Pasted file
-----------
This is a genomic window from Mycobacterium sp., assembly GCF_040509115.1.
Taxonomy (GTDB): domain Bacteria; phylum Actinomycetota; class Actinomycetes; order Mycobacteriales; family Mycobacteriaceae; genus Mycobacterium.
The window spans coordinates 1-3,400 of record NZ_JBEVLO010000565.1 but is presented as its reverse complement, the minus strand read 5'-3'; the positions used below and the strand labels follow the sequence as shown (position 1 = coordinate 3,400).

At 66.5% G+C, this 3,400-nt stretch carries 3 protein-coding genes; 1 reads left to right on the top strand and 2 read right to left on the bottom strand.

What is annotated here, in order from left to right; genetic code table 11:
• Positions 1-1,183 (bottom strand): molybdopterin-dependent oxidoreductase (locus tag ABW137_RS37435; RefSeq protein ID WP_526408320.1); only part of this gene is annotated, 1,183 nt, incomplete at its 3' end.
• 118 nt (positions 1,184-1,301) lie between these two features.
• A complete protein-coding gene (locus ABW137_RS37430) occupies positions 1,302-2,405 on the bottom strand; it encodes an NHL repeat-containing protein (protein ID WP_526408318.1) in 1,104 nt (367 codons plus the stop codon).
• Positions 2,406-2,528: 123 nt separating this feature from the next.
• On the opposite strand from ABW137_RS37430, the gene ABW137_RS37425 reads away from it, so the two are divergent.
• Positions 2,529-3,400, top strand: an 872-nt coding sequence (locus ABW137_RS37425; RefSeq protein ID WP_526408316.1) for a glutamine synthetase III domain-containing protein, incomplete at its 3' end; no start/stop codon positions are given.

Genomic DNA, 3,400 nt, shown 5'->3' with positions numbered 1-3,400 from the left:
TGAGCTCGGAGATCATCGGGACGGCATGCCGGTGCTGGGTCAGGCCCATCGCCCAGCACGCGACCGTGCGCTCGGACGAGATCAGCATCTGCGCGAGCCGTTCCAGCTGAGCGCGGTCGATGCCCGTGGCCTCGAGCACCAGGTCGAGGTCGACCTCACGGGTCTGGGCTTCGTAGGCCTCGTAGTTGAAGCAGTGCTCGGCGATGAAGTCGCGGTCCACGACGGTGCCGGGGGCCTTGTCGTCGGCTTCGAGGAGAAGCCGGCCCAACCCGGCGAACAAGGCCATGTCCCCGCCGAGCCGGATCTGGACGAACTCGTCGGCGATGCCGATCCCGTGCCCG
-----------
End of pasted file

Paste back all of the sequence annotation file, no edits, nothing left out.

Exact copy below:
This is a genomic window from Mycobacterium sp., assembly GCF_040509115.1.
Taxonomy (GTDB): domain Bacteria; phylum Actinomycetota; class Actinomycetes; order Mycobacteriales; family Mycobacteriaceae; genus Mycobacterium.
The window spans coordinates 1-3,400 of record NZ_JBEVLO010000565.1 but is presented as its reverse complement, the minus strand read 5'-3'; the positions used below and the strand labels follow the sequence as shown (position 1 = coordinate 3,400).

At 66.5% G+C, this 3,400-nt stretch carries 3 protein-coding genes; 1 reads left to right on the top strand and 2 read right to left on the bottom strand.

What is annotated here, in order from left to right; genetic code table 11:
• Positions 1-1,183 (bottom strand): molybdopterin-dependent oxidoreductase (locus tag ABW137_RS37435; RefSeq protein ID WP_526408320.1); only part of this gene is annotated, 1,183 nt, incomplete at its 3' end.
• 118 nt (positions 1,184-1,301) lie between these two features.
• A complete protein-coding gene (locus ABW137_RS37430) occupies positions 1,302-2,405 on the bottom strand; it encodes an NHL repeat-containing protein (protein ID WP_526408318.1) in 1,104 nt (367 codons plus the stop codon).
• Positions 2,406-2,528: 123 nt separating this feature from the next.
• On the opposite strand from ABW137_RS37430, the gene ABW137_RS37425 reads away from it, so the two are divergent.
• Positions 2,529-3,400, top strand: an 872-nt coding sequence (locus ABW137_RS37425; RefSeq protein ID WP_526408316.1) for a glutamine synthetase III domain-containing protein, incomplete at its 3' end; no start/stop codon positions are given.

Genomic DNA, 3,400 nt, shown 5'->3' with positions numbered 1-3,400 from the left:
TGAGCTCGGAGATCATCGGGACGGCATGCCGGTGCTGGGTCAGGCCCATCGCCCAGCACGCGACCGTGCGCTCGGACGAGATCAGCATCTGCGCGAGCCGTTCCAGCTGAGCGCGGTCGATGCCCGTGGCCTCGAGCACCAGGTCGAGGTCGACCTCACGGGTCTGGGCTTCGTAGGCCTCGTAGTTGAAGCAGTGCTCGGCGATGAAGTCGCGGTCCACGACGGTGCCGGGGGCCTTGTCGTCGGCTTCGAGGAGAAGCCGGCCCAACCCGGCGAACAAGGCCATGTCCCCGCCGAGCCGGATCTGGACGAACTCGTCGGCGATGCCGATCCCGTGCCCG